The Problem with Talking to Dimwits

Out of pity for some atheists who regularly show up in the comments to my videos, I’m working on a response video about the rest of Logicked’s video about my conversation with Rob from Deflating Atheism. If you’re not familiar, in that conversation, this exchange happened:

Me: “There are a lot of interesting things to say about atheism precisely because at the end of the day one values atheists. They’re human beings. They’re worthwhile. And therefore their lives actually matter.”

Rob: “Which is very easy to lose sight of when you’re in a position like I am and you’re constantly debating them and you see them almost as cockroaches that need to be stamped out. [I laughed.] Quite honestly, no, I mean, I feel like I’m a bad Christian because I feel no agape love for these people. I consider them pests. Quite honestly.”

Which Logicked took to be about genocide. Literally. Here’s a tweet he posted:

Hey nice job chuckling at the genocidal sentiment. Genocide is funny lol atheists are subhuman filth who must be destroyed 😃

And I eventually made this reply in which I explained in excruciating detail how Rob wasn’t joking about genocide:

So as I said, I’m taking pity on some atheists in my comments section and making a video about the rest of his video, which frankly was only marginally better and that only if you are counting the stupidity to be slightly hidden.

And here’s the problem I’m facing: it is really hard to explain something to a dimwit. If a man is merely unintelligent it’s not so bad if he respects you because he will tell you when he doesn’t understand and ask for clarification. But if that’s not the case he will assume everyplace he doesn’t understand you is your fault and it’s because you’re stupid. That would be the end of the problem if I was trying to address Logicked, but I’m not. Among other things, he has a financial interest in not understanding me (he makes $2200/video on patreon).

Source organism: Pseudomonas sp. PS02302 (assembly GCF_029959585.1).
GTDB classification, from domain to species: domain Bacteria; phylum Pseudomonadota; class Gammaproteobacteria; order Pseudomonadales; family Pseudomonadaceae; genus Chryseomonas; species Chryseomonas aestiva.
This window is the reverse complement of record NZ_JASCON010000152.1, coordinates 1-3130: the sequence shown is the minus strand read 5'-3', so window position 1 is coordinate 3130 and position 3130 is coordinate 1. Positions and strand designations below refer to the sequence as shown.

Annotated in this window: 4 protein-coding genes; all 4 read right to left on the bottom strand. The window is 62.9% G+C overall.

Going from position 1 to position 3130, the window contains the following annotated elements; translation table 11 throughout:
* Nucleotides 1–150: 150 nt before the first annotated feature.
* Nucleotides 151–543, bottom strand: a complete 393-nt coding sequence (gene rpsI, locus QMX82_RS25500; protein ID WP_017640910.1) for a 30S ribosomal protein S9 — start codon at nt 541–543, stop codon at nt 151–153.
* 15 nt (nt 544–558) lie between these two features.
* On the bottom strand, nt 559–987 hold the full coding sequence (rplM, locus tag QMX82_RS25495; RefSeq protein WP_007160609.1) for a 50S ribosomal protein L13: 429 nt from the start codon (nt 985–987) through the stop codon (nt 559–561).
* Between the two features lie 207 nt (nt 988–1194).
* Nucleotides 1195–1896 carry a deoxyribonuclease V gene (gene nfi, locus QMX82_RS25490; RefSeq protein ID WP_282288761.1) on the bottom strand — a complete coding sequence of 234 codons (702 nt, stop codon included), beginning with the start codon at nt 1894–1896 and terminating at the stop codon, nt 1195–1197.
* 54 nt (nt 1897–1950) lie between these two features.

But if somebody thinks that Logicked’s rather stupid response wasn’t stupid, it means that they were taken in by his self-serving oversimplifications. And the problem when trying to help such a person out (assuming that they really are asking in good faith what I make of his response) is that his simple narratives will be massively tempting in the face of a more complex explanation I can give.

Worse, explaining how what Logicked said is irrelevant is not directly addressing it, i.e. it isn’t directly showing how it’s wrong, and so it will always feel like not addressing Logicked. But except for factual errors, it is impossible to directly address an argument. This comes from the fact that a fallacy doesn’t not guarantee that an argument is wrong. Consider the following argument, which is overly simplistic merely for the sake of making the illustration simple:

p → p
p
∴ p

Is that modus ponens or the fallacy of affirming the consequent? It’s both. But the conclusion follows from the premises, so it is a valid argument. That is the only requirement of a valid argument; the only requirement to be an invalid argument is that the conclusion does not follow from the premises. But the only way to show that is not to show that there exists a way in which the conclusion doesn’t follow (necessarily) from the premises, one must show that there is no way in which the conclusion follows (necessarily) from the premises. And the only practical way of doing that is to show how the premises can be true and the conclusion false. Which means ignoring the argument and showing the conclusion. Which means ignoring the argument.

In other words, a good counter-argument necessarily has a rhetorical weakness. When an audience is intelligent enough to remember both the original argument and the counter-argument and to relate the one to the other, this will not be a great weakness. Where the audience can’t hold these things in their head at the same time, they will always be left with the feeling that the original argument wasn’t addressed, and so may be valid after all.

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